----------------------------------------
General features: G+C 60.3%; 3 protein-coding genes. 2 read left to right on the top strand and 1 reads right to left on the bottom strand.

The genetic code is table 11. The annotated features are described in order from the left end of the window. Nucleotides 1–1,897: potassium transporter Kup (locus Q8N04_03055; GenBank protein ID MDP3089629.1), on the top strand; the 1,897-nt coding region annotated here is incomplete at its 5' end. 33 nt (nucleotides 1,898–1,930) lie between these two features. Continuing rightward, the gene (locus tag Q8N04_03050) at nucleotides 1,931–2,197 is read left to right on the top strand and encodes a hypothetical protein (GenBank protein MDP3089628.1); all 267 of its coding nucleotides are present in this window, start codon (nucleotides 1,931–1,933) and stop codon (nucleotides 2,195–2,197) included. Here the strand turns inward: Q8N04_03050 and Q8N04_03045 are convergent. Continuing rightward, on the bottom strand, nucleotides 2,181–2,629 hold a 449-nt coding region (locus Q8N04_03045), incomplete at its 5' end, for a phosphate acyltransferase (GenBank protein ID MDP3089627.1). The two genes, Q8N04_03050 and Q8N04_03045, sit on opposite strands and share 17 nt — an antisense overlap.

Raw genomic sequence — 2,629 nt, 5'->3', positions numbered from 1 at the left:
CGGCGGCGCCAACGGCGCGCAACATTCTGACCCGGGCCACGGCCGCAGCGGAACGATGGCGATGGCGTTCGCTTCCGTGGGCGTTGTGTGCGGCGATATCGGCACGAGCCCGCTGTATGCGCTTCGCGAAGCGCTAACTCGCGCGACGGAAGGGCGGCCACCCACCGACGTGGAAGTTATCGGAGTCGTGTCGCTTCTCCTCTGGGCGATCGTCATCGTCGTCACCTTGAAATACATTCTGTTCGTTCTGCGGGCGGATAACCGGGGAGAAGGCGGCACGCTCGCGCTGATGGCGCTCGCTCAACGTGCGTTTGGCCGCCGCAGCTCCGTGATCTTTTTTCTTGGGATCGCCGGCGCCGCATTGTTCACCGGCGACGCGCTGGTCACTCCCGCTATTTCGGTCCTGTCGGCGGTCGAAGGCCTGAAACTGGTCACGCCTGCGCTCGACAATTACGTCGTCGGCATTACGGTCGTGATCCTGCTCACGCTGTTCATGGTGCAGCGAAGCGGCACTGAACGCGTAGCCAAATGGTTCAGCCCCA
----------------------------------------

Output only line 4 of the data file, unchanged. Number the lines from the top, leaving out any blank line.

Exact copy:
CGGCGGCGCCAACGGCGCGCAACATTCTGACCCGGGCCACGGCCGCAGCGGAACGATGGCGATGGCGTTCGCTTCCGTGGGCGTTGTGTGCGGCGATATCGGCACGAGCCCGCTGTATGCGCTTCGCGAAGCGCTAACTCGCGCGACGGAAGGGCGGCCACCCACCGACGTGGAAGTTATCGGAGTCGTGTCGCTTCTCCTCTGGGCGATCGTCATCGTCGTCACCTTGAAATACATTCTGTTCGTTCTGCGGGCGGATAACCGGGGAGAAGGCGGCACGCTCGCGCTGATGGCGCTCGCTCAACGTGCGTTTGGCCGCCGCAGCTCCGTGATCTTTTTTCTTGGGATCGCCGGCGCCGCATTGTTCACCGGCGACGCGCTGGTCACTCCCGCTATTTCGGTCCTGTCGGCGGTCGAAGGCCTGAAACTGGTCACGCCTGCGCTCGACAATTACGTCGTCGGCATTACGGTCGTGATCCTGCTCACGCTGTTCATGGTGCAGCGAAGCGGCACTGAACGCGTAGCCAAATGGTTCAGCCCCA